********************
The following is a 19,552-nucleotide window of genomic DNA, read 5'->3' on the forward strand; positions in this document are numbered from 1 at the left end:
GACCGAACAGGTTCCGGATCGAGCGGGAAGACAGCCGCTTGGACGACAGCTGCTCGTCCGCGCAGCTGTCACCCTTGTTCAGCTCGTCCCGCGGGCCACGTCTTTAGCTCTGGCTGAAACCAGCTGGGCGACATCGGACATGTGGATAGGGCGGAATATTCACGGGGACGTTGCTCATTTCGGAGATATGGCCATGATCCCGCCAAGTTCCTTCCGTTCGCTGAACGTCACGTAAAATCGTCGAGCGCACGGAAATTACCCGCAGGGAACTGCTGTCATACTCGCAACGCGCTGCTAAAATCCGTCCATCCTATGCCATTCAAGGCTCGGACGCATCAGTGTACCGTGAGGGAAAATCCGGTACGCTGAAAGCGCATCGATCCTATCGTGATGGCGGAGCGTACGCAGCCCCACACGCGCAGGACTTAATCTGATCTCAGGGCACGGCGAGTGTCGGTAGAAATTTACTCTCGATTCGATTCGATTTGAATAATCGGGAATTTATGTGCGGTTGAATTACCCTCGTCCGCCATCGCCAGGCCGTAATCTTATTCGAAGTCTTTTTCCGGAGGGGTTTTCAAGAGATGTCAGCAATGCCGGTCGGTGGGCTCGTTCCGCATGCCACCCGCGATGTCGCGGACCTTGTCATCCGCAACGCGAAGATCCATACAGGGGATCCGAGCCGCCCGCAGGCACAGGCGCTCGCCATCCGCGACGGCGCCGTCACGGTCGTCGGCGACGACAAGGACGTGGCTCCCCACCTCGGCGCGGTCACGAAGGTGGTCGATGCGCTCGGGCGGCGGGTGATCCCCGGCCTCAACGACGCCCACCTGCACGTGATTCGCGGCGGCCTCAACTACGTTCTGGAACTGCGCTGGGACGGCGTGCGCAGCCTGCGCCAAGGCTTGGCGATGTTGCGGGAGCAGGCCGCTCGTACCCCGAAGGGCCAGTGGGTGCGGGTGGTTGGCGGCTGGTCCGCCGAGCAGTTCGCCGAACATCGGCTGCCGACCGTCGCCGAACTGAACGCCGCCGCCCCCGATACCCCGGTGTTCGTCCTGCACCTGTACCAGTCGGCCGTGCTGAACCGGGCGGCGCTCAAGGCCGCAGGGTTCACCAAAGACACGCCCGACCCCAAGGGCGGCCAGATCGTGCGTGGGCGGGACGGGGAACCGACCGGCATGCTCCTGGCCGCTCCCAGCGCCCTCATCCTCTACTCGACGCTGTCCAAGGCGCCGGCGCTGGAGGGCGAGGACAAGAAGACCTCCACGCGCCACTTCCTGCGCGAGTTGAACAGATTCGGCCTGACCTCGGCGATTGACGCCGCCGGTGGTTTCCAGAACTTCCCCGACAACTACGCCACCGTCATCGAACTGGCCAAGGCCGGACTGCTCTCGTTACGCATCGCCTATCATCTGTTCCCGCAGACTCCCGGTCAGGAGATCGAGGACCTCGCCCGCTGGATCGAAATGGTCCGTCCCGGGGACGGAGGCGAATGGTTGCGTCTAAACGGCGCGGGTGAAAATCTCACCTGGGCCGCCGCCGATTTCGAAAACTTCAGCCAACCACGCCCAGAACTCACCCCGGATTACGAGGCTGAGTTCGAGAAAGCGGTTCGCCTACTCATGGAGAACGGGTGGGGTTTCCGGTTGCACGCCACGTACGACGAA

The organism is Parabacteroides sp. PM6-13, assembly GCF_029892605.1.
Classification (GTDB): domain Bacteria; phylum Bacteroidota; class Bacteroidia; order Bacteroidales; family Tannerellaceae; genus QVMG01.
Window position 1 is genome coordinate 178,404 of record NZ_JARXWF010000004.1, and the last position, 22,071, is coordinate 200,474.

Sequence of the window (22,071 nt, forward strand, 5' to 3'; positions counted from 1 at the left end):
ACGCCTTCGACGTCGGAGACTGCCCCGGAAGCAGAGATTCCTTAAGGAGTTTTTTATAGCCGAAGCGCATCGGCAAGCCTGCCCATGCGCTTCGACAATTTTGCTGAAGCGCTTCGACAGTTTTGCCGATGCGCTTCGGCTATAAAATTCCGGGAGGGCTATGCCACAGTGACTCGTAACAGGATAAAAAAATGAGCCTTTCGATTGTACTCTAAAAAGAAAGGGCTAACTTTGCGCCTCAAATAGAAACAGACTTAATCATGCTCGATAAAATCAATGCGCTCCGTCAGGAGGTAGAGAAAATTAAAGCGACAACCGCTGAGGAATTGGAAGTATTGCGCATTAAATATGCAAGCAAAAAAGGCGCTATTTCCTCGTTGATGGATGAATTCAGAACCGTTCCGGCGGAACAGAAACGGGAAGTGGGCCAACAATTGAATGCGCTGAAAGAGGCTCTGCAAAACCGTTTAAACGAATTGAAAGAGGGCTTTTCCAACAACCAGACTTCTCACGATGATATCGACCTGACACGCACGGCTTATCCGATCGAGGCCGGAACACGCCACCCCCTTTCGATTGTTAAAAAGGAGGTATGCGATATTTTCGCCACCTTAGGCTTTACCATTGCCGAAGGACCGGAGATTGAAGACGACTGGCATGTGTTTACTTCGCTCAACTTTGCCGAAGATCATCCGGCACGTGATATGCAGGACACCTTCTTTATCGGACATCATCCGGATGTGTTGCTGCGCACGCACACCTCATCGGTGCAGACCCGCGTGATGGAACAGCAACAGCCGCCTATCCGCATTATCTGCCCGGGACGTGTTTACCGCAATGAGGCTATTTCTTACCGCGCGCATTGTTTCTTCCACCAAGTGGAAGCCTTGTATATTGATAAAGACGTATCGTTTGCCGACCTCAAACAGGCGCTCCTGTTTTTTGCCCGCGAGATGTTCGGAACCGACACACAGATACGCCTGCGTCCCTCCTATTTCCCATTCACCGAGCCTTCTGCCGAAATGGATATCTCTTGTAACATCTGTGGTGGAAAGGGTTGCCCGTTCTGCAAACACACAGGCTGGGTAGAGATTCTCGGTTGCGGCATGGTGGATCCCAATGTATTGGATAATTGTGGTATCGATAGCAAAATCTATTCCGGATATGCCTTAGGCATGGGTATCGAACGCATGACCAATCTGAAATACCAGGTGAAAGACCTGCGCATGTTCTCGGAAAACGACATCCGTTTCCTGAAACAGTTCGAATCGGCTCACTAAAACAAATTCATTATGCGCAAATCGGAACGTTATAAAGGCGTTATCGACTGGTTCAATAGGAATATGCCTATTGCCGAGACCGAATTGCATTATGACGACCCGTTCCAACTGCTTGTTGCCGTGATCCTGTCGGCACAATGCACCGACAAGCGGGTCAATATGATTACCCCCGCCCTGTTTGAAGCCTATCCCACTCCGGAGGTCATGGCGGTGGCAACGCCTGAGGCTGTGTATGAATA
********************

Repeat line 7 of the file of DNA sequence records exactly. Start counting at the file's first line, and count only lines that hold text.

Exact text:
ACGCCTTCGACGTCGGAGACTGCCCCGGAAGCAGAGATTCCTTAAGGAGTTTTTTATAGCCGAAGCGCATCGGCAAGCCTGCCCATGCGCTTCGACAATTTTGCTGAAGCGCTTCGACAGTTTTGCCGATGCGCTTCGGCTATAAAATTCCGGGAGGGCTATGCCACAGTGACTCGTAACAGGATAAAAAAATGAGCCTTTCGATTGTACTCTAAAAAGAAAGGGCTAACTTTGCGCCTCAAATAGAAACAGACTTAATCATGCTCGATAAAATCAATGCGCTCCGTCAGGAGGTAGAGAAAATTAAAGCGACAACCGCTGAGGAATTGGAAGTATTGCGCATTAAATATGCAAGCAAAAAAGGCGCTATTTCCTCGTTGATGGATGAATTCAGAACCGTTCCGGCGGAACAGAAACGGGAAGTGGGCCAACAATTGAATGCGCTGAAAGAGGCTCTGCAAAACCGTTTAAACGAATTGAAAGAGGGCTTTTCCAACAACCAGACTTCTCACGATGATATCGACCTGACACGCACGGCTTATCCGATCGAGGCCGGAACACGCCACCCCCTTTCGATTGTTAAAAAGGAGGTATGCGATATTTTCGCCACCTTAGGCTTTACCATTGCCGAAGGACCGGAGATTGAAGACGACTGGCATGTGTTTACTTCGCTCAACTTTGCCGAAGATCATCCGGCACGTGATATGCAGGACACCTTCTTTATCGGACATCATCCGGATGTGTTGCTGCGCACGCACACCTCATCGGTGCAGACCCGCGTGATGGAACAGCAACAGCCGCCTATCCGCATTATCTGCCCGGGACGTGTTTACCGCAATGAGGCTATTTCTTACCGCGCGCATTGTTTCTTCCACCAAGTGGAAGCCTTGTATATTGATAAAGACGTATCGTTTGCCGACCTCAAACAGGCGCTCCTGTTTTTTGCCCGCGAGATGTTCGGAACCGACACACAGATACGCCTGCGTCCCTCCTATTTCCCATTCACCGAGCCTTCTGCCGAAATGGATATCTCTTGTAACATCTGTGGTGGAAAGGGTTGCCCGTTCTGCAAACACACAGGCTGGGTAGAGATTCTCGGTTGCGGCATGGTGGATCCCAATGTATTGGATAATTGTGGTATCGATAGCAAAATCTATTCCGGATATGCCTTAGGCATGGGTATCGAACGCATGACCAATCTGAAATACCAGGTGAAAGACCTGCGCATGTTCTCGGAAAACGACATCCGTTTCCTGAAACAGTTCGAATCGGCTCACTAAAACAAATTCATTATGCGCAAATCGGAACGTTATAAAGGCGTTATCGACTGGTTCAATAGGAATATGCCTATTGCCGAGACCGAATTGCATTATGACGACCCGTTCCAACTGCTTGTTGCCGTGATCCTGTCGGCACAATGCACCGACAAGCGGGTCAATATGATTACCCCCGCCCTGTTTGAAGCCTATCCCACTCCGGAGGTCATGGCGGTGGCAACGCCTGAGGCTGTGTATGAATA